After Senate upset, PM pushes for reforms to ensure 'transparent' polls

Published March 9, 2021
PM Imran addressing a meeting of the federal cabinet on Tuesday. – DawnNewsTV screenshot
PM Imran addressing a meeting of the federal cabinet on Tuesday. – DawnNewsTV screenshot

Prime Minister Imran Khan on Tuesday told the federal cabinet that he wanted regular updates on mechanisms being developed to ensure overseas Pakistanis can vote, in addition to the use of technology such as electronic voting machines (EVM).

The premier made the comments during the beginning of a session of the federal cabinet which was telecast live by state-run broadcasters.

"We can't have the kind of elections which have happened in the past," the prime minister said. "We need to use EVM technology for transparent elections and I want regular updates on it," he told his cabinet.

The prime minister said that he wanted to avoid any excuses of "we're not prepared for this technology" when the time came to use EVMs.

He stated that elections in Pakistan should be similar to the US and cited the example of former US president Donald Trump who could not find any evidence of rigging "despite all his efforts".

'Frightening report'

During the address, PM Imran also mentioned a "frightening report" by the Financial Accountability, Transparency and Integrity (FACTI) panel.

According to the report, every year $1,000 billion are transferred from poor countries to rich countries and tax havens through money laundering. "Money belonging to poor countries, stolen through corruption, is lying in tax havens."

He said that the ruling elites and office holders of such countries have to send the ill-gotten wealth abroad otherwise it becomes noticeable. "They do this by weakening the institutions responsible for monitoring money laundering and illicit financial flows.

"They bring in [development] projects not because the country needs them but because they get a lot of kickbacks. Mega projects with mega kickbacks," said the prime minister, adding that the kickbacks were then transferred abroad.

"The nation has to pay for this by incurring debt and the price of that debt has to be paid through inflation."

He also said that in order to facilitate this transfer of money, the ruling elites made corruption acceptable in society and used their money to influence and pressurise the media and institutions. "This damages the morality of the nation".

The premier reiterated that even nations struck by great calamities could "stand back up", citing the examples of Germany and Japan in World War II. The greatest destruction is caused when morality is eliminated in a society, he said.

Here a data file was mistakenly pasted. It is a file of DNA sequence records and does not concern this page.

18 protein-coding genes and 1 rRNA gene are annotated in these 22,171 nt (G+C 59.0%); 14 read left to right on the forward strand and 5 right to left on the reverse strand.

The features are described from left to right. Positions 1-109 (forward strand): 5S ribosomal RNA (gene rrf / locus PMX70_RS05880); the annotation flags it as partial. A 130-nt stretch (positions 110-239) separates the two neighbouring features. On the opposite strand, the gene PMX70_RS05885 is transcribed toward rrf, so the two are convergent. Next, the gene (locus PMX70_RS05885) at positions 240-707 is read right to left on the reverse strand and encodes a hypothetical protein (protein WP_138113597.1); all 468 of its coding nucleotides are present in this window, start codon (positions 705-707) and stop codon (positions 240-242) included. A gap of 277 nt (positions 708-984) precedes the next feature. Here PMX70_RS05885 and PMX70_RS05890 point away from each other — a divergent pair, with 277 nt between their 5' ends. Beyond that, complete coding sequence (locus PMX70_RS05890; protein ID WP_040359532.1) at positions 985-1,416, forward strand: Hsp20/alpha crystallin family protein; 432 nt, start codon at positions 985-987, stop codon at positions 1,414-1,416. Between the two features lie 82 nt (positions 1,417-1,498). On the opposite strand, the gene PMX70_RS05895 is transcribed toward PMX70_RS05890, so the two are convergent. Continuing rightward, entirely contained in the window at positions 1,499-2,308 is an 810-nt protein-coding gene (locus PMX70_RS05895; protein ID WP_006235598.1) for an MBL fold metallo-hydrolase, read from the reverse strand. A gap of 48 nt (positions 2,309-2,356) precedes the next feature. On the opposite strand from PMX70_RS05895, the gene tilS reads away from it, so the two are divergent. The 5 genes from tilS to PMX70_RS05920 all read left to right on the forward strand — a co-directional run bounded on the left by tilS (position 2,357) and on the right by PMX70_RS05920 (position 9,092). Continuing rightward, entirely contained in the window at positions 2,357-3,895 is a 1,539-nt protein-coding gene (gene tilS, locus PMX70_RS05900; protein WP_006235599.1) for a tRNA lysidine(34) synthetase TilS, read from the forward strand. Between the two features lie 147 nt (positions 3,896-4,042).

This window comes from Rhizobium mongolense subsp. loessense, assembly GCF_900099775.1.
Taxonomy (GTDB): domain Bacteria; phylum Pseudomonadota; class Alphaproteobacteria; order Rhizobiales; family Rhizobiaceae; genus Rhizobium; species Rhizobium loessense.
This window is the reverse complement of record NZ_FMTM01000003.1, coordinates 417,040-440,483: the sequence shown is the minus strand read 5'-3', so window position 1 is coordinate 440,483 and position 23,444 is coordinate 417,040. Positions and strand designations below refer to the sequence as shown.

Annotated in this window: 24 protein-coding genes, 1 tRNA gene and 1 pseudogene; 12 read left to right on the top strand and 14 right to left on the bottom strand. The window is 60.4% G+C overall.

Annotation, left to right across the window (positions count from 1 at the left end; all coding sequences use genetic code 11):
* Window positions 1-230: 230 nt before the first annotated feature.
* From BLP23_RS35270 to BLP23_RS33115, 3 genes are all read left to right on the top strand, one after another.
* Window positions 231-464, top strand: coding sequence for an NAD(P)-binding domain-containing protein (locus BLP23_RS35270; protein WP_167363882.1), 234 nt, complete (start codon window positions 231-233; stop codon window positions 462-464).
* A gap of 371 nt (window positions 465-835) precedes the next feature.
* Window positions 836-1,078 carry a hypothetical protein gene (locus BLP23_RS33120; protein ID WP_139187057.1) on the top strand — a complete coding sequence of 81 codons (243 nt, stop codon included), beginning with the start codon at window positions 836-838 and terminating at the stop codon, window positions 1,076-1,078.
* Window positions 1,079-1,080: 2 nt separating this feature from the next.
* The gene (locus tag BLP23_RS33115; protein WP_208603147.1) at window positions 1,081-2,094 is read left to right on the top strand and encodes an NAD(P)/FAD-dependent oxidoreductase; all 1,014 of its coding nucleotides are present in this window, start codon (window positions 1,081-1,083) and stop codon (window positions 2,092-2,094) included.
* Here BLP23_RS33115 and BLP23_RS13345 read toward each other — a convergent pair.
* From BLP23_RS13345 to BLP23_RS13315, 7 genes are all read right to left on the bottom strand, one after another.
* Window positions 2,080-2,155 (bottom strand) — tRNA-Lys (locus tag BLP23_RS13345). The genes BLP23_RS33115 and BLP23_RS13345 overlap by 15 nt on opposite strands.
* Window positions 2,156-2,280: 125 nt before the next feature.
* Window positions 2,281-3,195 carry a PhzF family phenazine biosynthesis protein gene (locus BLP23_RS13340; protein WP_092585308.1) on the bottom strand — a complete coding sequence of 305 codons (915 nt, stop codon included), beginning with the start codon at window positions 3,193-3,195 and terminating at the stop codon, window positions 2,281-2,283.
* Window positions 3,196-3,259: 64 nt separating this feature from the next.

"We saw this in the [Senate] election. Money was openly exchanged and everyone knows the drama we witnessed.

The premier said that if a person such as former president Asif Ali Zardari "buys people through money, his intelligence and political vision [are praised]".

The biggest damage this caused to the country was to make corruption acceptable, he added.

He said when a country had no moral authority, it couldn't mete out justice and would bring different laws for the rich and the poor.

"The powerful get (National Reconciliation Ordinance) NROs and deals while only the poor go to jail. A nation is destroyed when its ability to ensure justice is finished."

Senate elections

After completion of the much-hyped Senate election process, all eyes are now set on the coming election for the key offices of chairman and deputy chairman of the upper house.

Last week, the ruling coalition’s candidate Finance Minister Dr Abdul Hafeez Shaikh suffered defeat at the hands of opposition’s Syed Yousuf Raza Gilani in a major upset during the Senate elections, prompting PM Imran to announce that he would seek a vote of confidence afresh from the National Assembly.

In a show of strength, the prime minister secured 178 votes – six more than required – to win the vote of confidence from the lower house.

The opposition parties have managed to retain their majority in the upper house of parliament and are now hopeful of getting the top offices of chairman and deputy chairman for which elections through secret balloting will be held on March 12 (Friday).

As expected, a hung Senate emerged after last week's much-hyped elections on 48 seats of the upper house of parliament as the opposition and the ruling alliances now have 53 and 47 members, respectively, in the 100-member new Senate.

A day earlier, the Pakistan Democratic Movement (PDM) formally nominated PPP's Syed Yousuf Raza Gilani as its candidate for the office of the Senate chairman, but deferred its nominations for the offices of deputy chairman and the opposition leader.

Gilani will face incumbent Chairman Sadiq Sanjrani, who has already been nominated as the candidate of the ruling alliance headed by the PTI.

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